Deepa stambha: What does it signify? - a brief note and Hindu temples

stone monument of Deepa Stambha,

A pillar or column often referred to as a  stambha (tower) may be  of few types and here we're concerned about the  Deepa Stambha of the Hindu temples.   The mythological and religious connotation is the Deepa stambha not only refers to  a link between the  sky (heaven) and earth but also God Shiva who -represents one of the Pancha Boothas- Agni, the other being water, earth sky and air.   A reference is made in  the Atharva Veda, ''a celestial stambha as being  an infinite scaffold, which supports the cosmos and material creation''.

As the name implies Deep Jyoti Stambh  (Deep  meaning deepam or light, Jyoti meaning “light,” and Stambha implies “a column”) or Deepa Stambha is a  tall column of pillar or post for diyaoil lamp. It comes in different shapes and sizes and of different heights.  Most commonly placed at the entrance of the Hindu temple inside the compound wall,  the Deepa Stambha with many  small receptacles for oil and wick   from top to bottom  will be illuminated  on festive days or on important occasions.  Across India one can see such Deepa stambha. mention may be made of Maharashtra, Goa and Kerala states. 

 Though the use of oil lamps has been around in Hinduism for centuries, many of us are not aware why oil lamps are being used in Hindu temples  and homes. Oil lamp has been part of traditional Hindu worship across India.  Apart from providing an  ambience of energy and positivity, it is symbolic of knowledge and removal of ignorance and negativity in the environment. Knowledge removes ignorance, so does light that removes darkness. Light is also a symbol of plenty and prosperity where there is no room for negativity. 

The light is  more a symbol of divinity than other aspects, hence oil lamps are kept in sanctified places like temples, particularly in the sanctum - garbagriha or puja rooms in homes to keep the ambiance in energetic and positive mode. The Hindu festivals of Deepavali and Thiru  Karthikai Deepam are linked to fire (Agni). At one of the Pancha Boothasthalas in Tamil  Nadu at Thiruvannamalai God Shiva (Arunachaleswarar) symbolizes  a ''huge column of Agni touching heaven and earth.'' He is alsoman embodiment of “Knowledge  and Wisdom” (chaitanya).  This is the reason why we  keep  oil lamps lit during all important and auspicious occasions like Wedding, Grihapravesam, Seemandham (Valaikappu), temple rituals, puja, etc.  

The following are temples where one can see Deepa stambha or Vilakku Stand: 

Stone lamp stand (Kal Vilakku).  Kerala

Guruvayoor temple Vilakku stand.

Deepa stamha or Vilakku Stand, Guruvayoor temple, Kerala

Vaikom Mahadeva  temple, Kerala. Deepa stands.

Khandoba temple, Jejuri, Pune Dist.

Khandoba, Jejurt, MH.

Above images:  Commonly called  Khandoba,  Martanda Bhairava,  or Malhar Temple, Jejuri, MH, it  is about 39 km from Pune city.  The worship of   Martanda Bhairava,  a Hindu  deity  common in the states of Maharashtra and North Karnataka.    A form of God Shiva for countless families in the Deccan region, he is the family deity -  most popular Kuladevataparticularly for select warrior farming castes, Here the illumination Deepa Stampha is a common feature on festive days.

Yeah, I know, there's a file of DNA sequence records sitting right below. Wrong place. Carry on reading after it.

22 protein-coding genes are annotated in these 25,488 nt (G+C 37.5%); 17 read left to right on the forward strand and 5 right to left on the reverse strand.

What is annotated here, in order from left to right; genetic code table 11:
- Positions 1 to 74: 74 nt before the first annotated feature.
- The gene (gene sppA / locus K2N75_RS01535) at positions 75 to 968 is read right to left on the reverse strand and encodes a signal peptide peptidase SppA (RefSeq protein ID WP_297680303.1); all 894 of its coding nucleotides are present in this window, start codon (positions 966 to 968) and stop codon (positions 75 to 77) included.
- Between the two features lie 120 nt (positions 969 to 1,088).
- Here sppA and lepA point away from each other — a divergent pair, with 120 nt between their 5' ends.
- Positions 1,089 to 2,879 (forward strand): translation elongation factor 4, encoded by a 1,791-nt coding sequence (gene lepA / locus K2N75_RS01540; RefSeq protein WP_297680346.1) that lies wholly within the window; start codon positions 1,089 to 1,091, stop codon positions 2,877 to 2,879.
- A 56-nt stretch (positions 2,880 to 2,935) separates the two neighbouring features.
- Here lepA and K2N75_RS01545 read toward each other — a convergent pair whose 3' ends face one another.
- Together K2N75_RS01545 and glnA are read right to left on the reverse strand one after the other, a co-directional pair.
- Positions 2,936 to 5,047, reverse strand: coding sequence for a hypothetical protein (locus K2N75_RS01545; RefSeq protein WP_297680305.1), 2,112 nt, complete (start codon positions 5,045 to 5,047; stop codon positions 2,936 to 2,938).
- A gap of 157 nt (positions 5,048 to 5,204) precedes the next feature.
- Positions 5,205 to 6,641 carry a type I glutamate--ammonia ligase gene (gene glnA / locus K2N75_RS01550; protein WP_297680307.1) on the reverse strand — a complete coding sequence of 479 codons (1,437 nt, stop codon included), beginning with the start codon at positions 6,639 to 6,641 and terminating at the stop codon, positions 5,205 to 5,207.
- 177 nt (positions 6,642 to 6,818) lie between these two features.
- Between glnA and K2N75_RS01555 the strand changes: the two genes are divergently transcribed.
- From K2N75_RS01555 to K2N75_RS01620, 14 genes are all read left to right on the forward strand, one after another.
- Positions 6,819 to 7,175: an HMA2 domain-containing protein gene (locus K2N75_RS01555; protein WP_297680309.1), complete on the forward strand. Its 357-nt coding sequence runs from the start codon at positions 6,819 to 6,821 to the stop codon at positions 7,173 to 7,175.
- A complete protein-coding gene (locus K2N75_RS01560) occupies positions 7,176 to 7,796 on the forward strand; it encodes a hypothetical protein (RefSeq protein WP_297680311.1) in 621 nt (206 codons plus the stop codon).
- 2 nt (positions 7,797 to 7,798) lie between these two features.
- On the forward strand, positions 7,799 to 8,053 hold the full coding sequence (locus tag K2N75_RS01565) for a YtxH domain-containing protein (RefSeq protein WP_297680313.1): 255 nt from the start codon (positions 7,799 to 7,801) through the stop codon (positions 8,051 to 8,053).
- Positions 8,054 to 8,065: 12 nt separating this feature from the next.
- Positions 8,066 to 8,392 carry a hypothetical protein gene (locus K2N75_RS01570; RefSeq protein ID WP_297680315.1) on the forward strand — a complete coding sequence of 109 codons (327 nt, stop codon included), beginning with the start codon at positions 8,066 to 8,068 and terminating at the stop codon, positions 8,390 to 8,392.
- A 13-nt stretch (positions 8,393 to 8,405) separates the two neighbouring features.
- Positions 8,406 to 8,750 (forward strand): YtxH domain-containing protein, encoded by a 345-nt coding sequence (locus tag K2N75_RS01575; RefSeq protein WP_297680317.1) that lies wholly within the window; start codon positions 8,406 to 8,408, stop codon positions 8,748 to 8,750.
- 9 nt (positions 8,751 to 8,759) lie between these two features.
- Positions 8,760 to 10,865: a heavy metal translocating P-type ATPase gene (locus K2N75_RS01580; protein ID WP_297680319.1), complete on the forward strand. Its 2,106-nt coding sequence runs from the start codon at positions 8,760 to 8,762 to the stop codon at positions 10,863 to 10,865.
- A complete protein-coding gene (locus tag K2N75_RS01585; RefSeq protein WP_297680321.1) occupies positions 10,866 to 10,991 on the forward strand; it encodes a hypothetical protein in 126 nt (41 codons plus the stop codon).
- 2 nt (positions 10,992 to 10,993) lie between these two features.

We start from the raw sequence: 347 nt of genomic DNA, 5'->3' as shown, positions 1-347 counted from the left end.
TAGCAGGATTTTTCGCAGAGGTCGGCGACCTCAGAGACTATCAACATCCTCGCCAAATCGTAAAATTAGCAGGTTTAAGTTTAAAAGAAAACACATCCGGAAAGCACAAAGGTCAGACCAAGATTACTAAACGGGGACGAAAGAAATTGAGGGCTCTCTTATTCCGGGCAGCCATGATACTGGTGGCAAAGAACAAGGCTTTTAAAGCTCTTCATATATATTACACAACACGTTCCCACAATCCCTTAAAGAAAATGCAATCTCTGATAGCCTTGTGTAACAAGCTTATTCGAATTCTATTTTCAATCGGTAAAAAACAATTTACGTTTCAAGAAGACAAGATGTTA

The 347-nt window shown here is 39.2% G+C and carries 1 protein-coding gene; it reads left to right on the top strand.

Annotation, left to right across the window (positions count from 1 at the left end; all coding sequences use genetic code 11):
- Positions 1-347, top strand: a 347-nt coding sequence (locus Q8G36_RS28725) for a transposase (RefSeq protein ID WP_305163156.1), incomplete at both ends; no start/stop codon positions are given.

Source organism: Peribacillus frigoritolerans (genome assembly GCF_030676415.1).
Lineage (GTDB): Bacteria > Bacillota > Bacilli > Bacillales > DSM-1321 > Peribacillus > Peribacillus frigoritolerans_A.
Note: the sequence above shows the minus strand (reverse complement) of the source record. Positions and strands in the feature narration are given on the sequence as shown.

Kolhapur Mahalaxmi temple with Deepa Stambhas,

Deepa stambha of Ancient Mahalaxmi Temple , Kolhapur 

Deepastambha  of Ancient Mahalaxmi Temple ,

Above image: Mahalakshmi Temple (also known as Ambabai Mandir) of Kolhapur, MH dedicated to Goddess Lakshmi, consort of God Vishnu is a popular Hindu temple in this part. It has been a custom for many devotees to visit Tirumala Venkateswara Temple, Kolhapur Mahalakshmi Temple and Padmavathi Temple,near Thirupati  as a yatra (pilgrimage) to get salvation - Moksha.  Though its origin may go back to 634 CE Karnadeva in 634 CE, the architecture of this temple is that of  the Chalukya empire  who had built it   in the 7th century.  
Mahalsa Narayani temple,

Above image: Goddess Mahalsa Narayani is believed to be the female avatar of Lord Vishnu.  Goddess Mahalsa. Often simply referred to as Narayani, she is a slayer of  demon Rahu. In this fierce avatar, she is referred to as Rahu-matthani or Rahu's slayer.
The temple  is marked by a 40 feet high Samai, an ornamental lamp pole that has 21 rings hosting 150 wicks each, tapering in shape up to its height. A Dyandeepa or a lamp of wisdom and one of the tallest deepa stambha or lamp tower are installed next to it. The lamp artefacts require an industrial grade sliding ladder mounted on a stand with wheels to light up. This deepa stambha is illuminated on festive or special days. 

Harsidhhi Temple, Ujjain

Above image; Deepa stambha at Harsiddhi Temple, Ujjain:  Harsiddhi is an aspect of Hindu goddess  Durga widely worshipped in states like   Gujarat, Madhya Pradesh, adjoining Maharashtra


Shantadurga temple of north  Goa

Above image:  The  Shantadurga temple of north  Goa, one of the largest and oldest Hindu temples in this region is in the foothill of Kavlem village in Ponda area of Goa and the goddess took this form to pacify  and maintain peace between God Shiva and Vishnu. The deepa stambha, as in other temple, is entirely lit on festival days like Zatra  that  falls in the month of Pausha Shuddha Navami. 


Manguesh temple in  Mangeshi Village

Above image: Shri Manguesh temple in  Mangeshi Village in Priol, Ponda taluk of , Goa is yet another interesting temple  and the deity is the family deity or kula devta of  Goud Saraswat Brahman. The seven story deepa stambbha is an attractive one and is visible all around this qiet place....,_Kolhapur